Mallika Sherawat is considered to be a youth icon in the Indian film industry. She has tremendous popularity as far as her looks are concerned. But acting is something which is not the first criterion to be a good female actor in India. They are mainly in the movies for ornamental purposes- to attract young people who form the major chunk of cinema-goers.
Mallika Sherawat hails from Rohtak, India. She was an air-hostess initially. Many people do not know that she was married to a pilot but the marriage did not work out and they separated. Mallika Sherawat then tried her hand in show business and she achieved overnight success with her film Murder. Her success is mainly attributed to her bold scenes which are not usually seen in Indian movies. After some of her initial movies most of the films have proven to be below average. Even her much talked about film 'Myth' with Jacky Chan has fallen flat. If Mallika has to stay in the film industry she will have to give quality to cinema.
For Mallika Sherawat success and money comes easy which will be a dream for many people. This is probably the reason why her parents who were against her defiant attitude regarding her show of skin, later reconciled with her and are reportedly living with her.
Mallika Sherawat's success has initiated a new era in Indian film industry. Actors who used to shy from showing their skin have now shed their hesitation and now competing with Mallika Sherawat. Celina Jaitly, Neha Dhupia, Esha Deol and many more like them are examples of such actors who have adopted the formula of Mallika Sherawat to make it to the top in Bollywood.
Many people feel that Mallika Sherawat is arrogant and egotist. She loves to talk about herself and her success. According to her, half the Indian population is mad about her. During an interview, she even challenged a senior news anchor of a reputed news channel that he likes her. Mallika probably has a very physical perspective of the people in general and that is how she has learned to exploit the desires of sexually deprived Indian men.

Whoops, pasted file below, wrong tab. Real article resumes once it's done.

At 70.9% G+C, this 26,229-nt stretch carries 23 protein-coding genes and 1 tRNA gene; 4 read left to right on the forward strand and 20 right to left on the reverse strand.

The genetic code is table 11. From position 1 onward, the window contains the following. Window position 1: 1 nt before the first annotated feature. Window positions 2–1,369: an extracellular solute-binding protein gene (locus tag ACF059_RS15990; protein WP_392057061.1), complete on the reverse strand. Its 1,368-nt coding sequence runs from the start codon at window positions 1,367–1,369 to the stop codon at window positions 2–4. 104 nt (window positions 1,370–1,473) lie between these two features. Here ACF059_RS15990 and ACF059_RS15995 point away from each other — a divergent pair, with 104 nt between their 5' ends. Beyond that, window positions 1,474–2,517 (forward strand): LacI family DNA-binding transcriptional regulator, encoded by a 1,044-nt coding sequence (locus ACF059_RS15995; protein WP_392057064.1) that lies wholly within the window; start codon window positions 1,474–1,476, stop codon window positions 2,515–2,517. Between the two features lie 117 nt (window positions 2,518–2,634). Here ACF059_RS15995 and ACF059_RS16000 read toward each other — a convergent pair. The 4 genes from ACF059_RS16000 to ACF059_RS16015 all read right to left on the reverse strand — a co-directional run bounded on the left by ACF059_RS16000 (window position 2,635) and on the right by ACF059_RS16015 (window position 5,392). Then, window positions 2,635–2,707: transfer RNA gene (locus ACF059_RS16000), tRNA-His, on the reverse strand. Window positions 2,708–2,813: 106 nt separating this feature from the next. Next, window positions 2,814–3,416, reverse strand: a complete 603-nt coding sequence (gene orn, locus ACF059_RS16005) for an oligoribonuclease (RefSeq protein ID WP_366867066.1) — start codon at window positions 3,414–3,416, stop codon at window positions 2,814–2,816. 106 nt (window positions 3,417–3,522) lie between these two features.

Mallika Sherawat has made name and money very easily... (relatively) just with her hot looks. Not everybody is gifted with such an attractive body. Quick success is something which is difficult to achieve and even more difficult to maintain. Let's see in future how she manages to continue to be a successful star of Bollywood.
The curse of the fertility goddess, Nagin, states that anytime man desecrates or violates the cobra, they are doomed to suffer the petrifying curse of the snake woman, involving death and infertility. Respect is the only cure. Over 4000 years ago the inhabitants of the Indus Valley in the Far East sculpted the image of the shape-shifting, half-human, half-cobra creatures residing in mysterious temples deep within the legendary spice forests off the Malabar Coast. George States (Jeff Doucette) isn't afraid of the legend, and journeys into the jungle to snag the mate of the Nagin, hoping the goddess will take human form, chase after him, and grant him immortality. Thanks to stage 3 brain cancer, he's delusional, homicidal, and makes as little sense as the movie does trying to explain the premise.